Once the meat was done I took it out of the pan and added about 1 1/2 cups sliced fennel, a large leek thinly sliced, and a generous pinch of salt and pepper.  I cooked it until it was lightly browned then added about two thirds of a bottle of Pinot Gris (Sauvignon Blan or Pinot Grigio would work too).  I deglazed the pan, loosening up all those browned bits with a wooden spatula and letting the wine cook down by about half.  The meat went back in with just enough water to barely cover the meat, it shouldn't be totally submerged.  I brought the mixture to a boil, reduce the heat to low, covered the pot, and let it do its thing.   Of course chicken stock would work well here too.

After a couple hours, stirring occasionally, the meat should be very tender.  I usually just taste a piece but you can also press it gently against the side of the pot and it should begin to fall apart.  At this point the liquid should be reduced by at least half.  If it is not, remove the meat from the pan with a slotted spoon and increase the heat to medium high.  Cook the liquid down until it begins to thicken, taste it, and season with additional salt and pepper.  There should be just enough liquid to coat all the meat and form a bit of sauce, but it shouldn't be swimming in liquid.  This dish would hold up well if you wanted to make it in advance.  Just cool it down and refrigerate then, before you reheat it, skim any of the fat off the top. 

I served mine with good old fashioned mashed potatoes and some sauteed green beans.  It felt like fall and was as good as a braise gets.

Friday, October 1, 2010

French Fries are Not a Vegetable

Kim Severson, of The New York Times, wrote a must-read article last week titled Told to Eat It's Vegetables, America Orders FriesYou can probably surmise in an instant the soapbox I'm about to jump on, right?  I've thought about this article a lot since I read it.  It's not a shock-we don't eat enough vegetables in this country. The number of people, particularly parents, who categorize French fries as their veggie of choice is, frankly, pathetic.  Really?  French fries?  Next thing you know they'll count the ketchup as another serving. 

I realize I'm entirely privileged when it comes to access to produce.  Living in San Francisco I'm a few short miles away from some of the country's best vegetables. I  can find them not only at the farmers' markets but at my supermarkets as well-local, organic, and fresh.  When veggies are in season the prices are accessible and I don't shy away from spending a healthy portion of my grocery budget getting the best ones I can find.  I realize most people don't have this luxury.  Local produce doesn't exist in their town and vegetables are expensive, especially compared to junk food.  This is a battle being fought all over the US right now-the cost of real food being out of reach to so many.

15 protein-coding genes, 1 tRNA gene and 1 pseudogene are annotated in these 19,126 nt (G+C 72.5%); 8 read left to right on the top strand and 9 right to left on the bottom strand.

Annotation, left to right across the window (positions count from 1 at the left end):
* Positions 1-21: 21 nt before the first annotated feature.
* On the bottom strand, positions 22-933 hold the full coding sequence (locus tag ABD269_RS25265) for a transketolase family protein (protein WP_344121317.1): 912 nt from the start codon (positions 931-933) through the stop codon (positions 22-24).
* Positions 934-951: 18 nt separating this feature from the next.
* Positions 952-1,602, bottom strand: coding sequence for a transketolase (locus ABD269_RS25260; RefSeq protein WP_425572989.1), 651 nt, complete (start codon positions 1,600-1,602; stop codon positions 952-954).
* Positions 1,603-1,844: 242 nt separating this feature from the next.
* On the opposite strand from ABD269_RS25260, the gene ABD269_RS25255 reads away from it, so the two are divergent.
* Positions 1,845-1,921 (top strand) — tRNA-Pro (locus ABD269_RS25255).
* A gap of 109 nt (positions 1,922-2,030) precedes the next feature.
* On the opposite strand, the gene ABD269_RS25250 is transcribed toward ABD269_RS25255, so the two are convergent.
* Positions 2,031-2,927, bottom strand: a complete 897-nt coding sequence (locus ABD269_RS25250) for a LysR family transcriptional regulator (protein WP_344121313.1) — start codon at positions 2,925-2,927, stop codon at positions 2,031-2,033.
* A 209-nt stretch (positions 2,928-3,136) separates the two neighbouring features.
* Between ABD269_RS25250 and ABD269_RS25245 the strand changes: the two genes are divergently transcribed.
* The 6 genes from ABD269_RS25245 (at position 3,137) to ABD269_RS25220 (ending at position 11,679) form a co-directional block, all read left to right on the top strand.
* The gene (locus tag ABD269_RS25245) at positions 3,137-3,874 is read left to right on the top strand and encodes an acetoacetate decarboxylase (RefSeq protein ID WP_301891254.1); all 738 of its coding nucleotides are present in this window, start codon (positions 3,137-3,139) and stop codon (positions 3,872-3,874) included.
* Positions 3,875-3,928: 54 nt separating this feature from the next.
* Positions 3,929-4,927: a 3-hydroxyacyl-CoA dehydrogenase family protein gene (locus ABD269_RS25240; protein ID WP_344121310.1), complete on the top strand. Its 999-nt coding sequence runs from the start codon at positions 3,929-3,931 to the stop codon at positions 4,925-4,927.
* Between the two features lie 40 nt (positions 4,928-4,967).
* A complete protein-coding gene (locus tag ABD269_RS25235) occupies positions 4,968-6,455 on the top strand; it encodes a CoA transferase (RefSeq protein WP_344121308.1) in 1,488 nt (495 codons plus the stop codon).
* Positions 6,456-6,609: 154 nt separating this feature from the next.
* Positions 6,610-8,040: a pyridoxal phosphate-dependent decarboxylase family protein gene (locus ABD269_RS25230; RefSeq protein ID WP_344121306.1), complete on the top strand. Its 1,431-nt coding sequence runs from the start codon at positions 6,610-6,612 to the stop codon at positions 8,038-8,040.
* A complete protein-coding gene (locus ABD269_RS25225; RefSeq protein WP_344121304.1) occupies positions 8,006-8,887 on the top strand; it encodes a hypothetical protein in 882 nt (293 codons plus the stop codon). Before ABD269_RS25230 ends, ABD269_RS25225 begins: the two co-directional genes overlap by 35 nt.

But, I don't know that price is always the obstacle.  In Kim's article she talks a lot about the work it takes to prepare vegetables.  People want convenience and when food prep takes time they just wont do it.  Here's where that soapbox comes in...

People-think of all the possible ways to prepare vegetables.  They are easy to cook, a blank canvas for flavors, and fun to play around with when you want to try new things.  What's 20 minutes of time in the kitchen when we're talking about your health, feeding your family, and being smart about what goes into your body?  In 20 minutes you can prep and cook a vegetable stir fry, you can wilt greens for a frittata, you can saute carrots with fresh cilantro and lime, and you can blanch and saute green beans with almonds and browned butter.  Heck, you can even tackle it in 10 minutes-roasting asparagus spears, steaming broccoli, or sauteing strips of bell peppers.   Think about building meals around your veggies instead of relegating them to the side of your plate.  Invest in a new cookbook or two (New Flavors for Vegetables or Cooking from the Farmers' Market would by my suggestions) and get inspired.  Wander the market and let your kids pick out the veggies for a change-they'll be a lot more likely to eat them when they are invested in the preparation.   Make a simple salad with dinner every single night.  It'll fill your belly with good stuff each day. 

Four and a half cups of veggies and fruit a day is the recommendation.  It's not that hard-make it happen.  For you, for your family, and for your health.